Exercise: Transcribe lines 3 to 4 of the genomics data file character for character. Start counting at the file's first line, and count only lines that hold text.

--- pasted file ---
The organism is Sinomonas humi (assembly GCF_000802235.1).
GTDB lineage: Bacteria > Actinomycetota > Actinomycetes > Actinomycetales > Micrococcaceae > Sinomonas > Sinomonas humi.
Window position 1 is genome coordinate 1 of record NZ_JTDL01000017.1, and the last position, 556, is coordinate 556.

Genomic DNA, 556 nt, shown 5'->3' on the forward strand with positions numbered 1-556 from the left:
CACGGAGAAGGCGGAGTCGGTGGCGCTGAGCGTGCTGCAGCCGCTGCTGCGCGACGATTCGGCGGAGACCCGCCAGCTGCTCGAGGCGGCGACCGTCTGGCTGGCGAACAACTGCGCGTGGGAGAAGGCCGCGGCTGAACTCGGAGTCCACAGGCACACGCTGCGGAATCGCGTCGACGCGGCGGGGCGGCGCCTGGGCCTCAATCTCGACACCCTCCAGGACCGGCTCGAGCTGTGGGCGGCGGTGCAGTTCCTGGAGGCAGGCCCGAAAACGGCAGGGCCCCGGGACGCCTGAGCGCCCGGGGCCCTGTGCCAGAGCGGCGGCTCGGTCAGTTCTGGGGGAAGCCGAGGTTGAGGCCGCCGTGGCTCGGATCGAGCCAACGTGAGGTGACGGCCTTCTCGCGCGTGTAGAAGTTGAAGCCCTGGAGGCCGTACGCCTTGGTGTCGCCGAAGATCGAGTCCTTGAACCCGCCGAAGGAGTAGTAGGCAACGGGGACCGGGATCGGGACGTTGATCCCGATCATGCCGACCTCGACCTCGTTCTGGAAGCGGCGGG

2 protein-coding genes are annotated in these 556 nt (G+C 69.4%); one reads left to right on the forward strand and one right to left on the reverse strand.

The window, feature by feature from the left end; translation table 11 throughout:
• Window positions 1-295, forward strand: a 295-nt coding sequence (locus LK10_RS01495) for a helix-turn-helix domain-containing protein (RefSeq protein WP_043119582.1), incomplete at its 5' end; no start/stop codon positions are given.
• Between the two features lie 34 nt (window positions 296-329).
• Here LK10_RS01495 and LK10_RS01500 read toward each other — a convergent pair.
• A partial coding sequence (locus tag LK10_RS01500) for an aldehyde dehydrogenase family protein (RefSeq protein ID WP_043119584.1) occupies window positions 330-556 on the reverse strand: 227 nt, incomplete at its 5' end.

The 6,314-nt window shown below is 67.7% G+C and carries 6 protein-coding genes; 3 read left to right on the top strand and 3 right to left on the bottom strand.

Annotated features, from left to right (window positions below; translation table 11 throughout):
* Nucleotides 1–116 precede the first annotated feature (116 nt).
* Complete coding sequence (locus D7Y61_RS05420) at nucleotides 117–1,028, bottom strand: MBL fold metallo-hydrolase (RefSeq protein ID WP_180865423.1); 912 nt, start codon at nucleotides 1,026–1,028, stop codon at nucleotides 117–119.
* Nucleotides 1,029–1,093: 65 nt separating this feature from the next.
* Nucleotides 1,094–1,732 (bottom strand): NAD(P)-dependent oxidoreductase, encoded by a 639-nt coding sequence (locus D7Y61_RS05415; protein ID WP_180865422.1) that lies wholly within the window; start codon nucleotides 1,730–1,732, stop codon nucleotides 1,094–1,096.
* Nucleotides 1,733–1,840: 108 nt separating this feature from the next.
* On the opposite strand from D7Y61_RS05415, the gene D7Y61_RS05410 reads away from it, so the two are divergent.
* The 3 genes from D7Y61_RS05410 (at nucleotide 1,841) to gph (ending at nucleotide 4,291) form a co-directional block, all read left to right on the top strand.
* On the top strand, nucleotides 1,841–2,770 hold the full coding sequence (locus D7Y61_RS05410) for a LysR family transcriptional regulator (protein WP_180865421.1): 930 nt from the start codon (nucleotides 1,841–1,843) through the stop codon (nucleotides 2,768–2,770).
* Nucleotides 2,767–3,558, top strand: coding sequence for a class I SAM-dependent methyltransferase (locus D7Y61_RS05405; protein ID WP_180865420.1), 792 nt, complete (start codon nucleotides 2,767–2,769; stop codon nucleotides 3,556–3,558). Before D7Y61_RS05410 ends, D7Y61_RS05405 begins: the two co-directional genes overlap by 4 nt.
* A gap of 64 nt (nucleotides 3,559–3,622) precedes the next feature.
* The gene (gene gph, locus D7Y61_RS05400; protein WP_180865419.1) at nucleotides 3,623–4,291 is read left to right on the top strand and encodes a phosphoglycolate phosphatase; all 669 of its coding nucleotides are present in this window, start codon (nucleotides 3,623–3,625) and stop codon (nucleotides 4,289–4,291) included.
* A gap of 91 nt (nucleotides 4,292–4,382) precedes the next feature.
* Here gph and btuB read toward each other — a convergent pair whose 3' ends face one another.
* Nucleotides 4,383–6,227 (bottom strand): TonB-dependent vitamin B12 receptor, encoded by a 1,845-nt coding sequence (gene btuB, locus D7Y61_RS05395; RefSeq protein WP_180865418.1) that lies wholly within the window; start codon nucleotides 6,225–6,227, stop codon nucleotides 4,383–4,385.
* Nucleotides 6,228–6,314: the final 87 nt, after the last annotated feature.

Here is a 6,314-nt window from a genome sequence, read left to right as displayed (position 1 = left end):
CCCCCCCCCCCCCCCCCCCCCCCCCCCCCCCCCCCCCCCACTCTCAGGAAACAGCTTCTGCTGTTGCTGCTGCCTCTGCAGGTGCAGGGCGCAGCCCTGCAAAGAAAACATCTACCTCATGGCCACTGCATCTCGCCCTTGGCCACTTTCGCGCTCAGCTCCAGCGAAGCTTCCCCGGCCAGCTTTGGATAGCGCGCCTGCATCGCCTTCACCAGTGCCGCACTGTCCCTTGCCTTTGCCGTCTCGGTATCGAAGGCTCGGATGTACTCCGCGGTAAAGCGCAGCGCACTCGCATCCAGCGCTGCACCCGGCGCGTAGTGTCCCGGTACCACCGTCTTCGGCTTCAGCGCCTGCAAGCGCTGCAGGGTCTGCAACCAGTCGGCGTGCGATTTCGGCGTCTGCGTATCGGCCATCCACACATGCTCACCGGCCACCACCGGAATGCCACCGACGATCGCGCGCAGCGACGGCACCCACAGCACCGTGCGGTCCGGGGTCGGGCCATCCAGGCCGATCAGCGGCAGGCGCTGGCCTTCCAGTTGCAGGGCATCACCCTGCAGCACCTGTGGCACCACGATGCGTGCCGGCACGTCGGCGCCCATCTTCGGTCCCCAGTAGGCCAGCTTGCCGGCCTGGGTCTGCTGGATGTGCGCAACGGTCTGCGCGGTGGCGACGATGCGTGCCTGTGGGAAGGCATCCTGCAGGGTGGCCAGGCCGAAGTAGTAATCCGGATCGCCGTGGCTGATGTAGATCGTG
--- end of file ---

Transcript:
Window position 1 is genome coordinate 1 of record NZ_JTDL01000017.1, and the last position, 556, is coordinate 556.

Genomic DNA, 556 nt, shown 5'->3' on the forward strand with positions numbered 1-556 from the left: